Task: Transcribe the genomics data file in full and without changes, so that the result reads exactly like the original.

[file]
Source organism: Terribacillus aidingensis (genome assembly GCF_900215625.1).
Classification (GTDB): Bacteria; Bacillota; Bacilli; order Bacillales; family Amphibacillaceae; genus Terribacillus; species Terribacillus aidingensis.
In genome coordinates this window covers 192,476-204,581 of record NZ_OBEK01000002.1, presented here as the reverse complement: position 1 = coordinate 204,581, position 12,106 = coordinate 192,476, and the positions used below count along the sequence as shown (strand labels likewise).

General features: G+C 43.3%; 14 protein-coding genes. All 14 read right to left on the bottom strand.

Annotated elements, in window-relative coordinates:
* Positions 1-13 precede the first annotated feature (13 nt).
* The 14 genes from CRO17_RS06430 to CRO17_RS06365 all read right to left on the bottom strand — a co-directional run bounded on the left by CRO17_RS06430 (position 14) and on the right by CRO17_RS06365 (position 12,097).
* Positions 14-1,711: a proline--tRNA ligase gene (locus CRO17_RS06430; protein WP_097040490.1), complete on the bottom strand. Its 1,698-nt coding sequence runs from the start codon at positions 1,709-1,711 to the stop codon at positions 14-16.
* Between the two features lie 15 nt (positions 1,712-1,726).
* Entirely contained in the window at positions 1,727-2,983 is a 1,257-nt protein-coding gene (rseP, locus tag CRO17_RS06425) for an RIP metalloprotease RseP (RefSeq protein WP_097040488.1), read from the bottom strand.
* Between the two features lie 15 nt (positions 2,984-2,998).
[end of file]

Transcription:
Source organism: Terribacillus aidingensis (genome assembly GCF_900215625.1).
Classification (GTDB): Bacteria; Bacillota; Bacilli; order Bacillales; family Amphibacillaceae; genus Terribacillus; species Terribacillus aidingensis.
In genome coordinates this window covers 192,476-204,581 of record NZ_OBEK01000002.1, presented here as the reverse complement: position 1 = coordinate 204,581, position 12,106 = coordinate 192,476, and the positions used below count along the sequence as shown (strand labels likewise).

General features: G+C 43.3%; 14 protein-coding genes. All 14 read right to left on the bottom strand.

Annotated elements, in window-relative coordinates:
* Positions 1-13 precede the first annotated feature (13 nt).
* The 14 genes from CRO17_RS06430 to CRO17_RS06365 all read right to left on the bottom strand — a co-directional run bounded on the left by CRO17_RS06430 (position 14) and on the right by CRO17_RS06365 (position 12,097).
* Positions 14-1,711: a proline--tRNA ligase gene (locus CRO17_RS06430; protein WP_097040490.1), complete on the bottom strand. Its 1,698-nt coding sequence runs from the start codon at positions 1,709-1,711 to the stop codon at positions 14-16.
* Between the two features lie 15 nt (positions 1,712-1,726).
* Entirely contained in the window at positions 1,727-2,983 is a 1,257-nt protein-coding gene (rseP, locus tag CRO17_RS06425) for an RIP metalloprotease RseP (RefSeq protein WP_097040488.1), read from the bottom strand.
* Between the two features lie 15 nt (positions 2,984-2,998).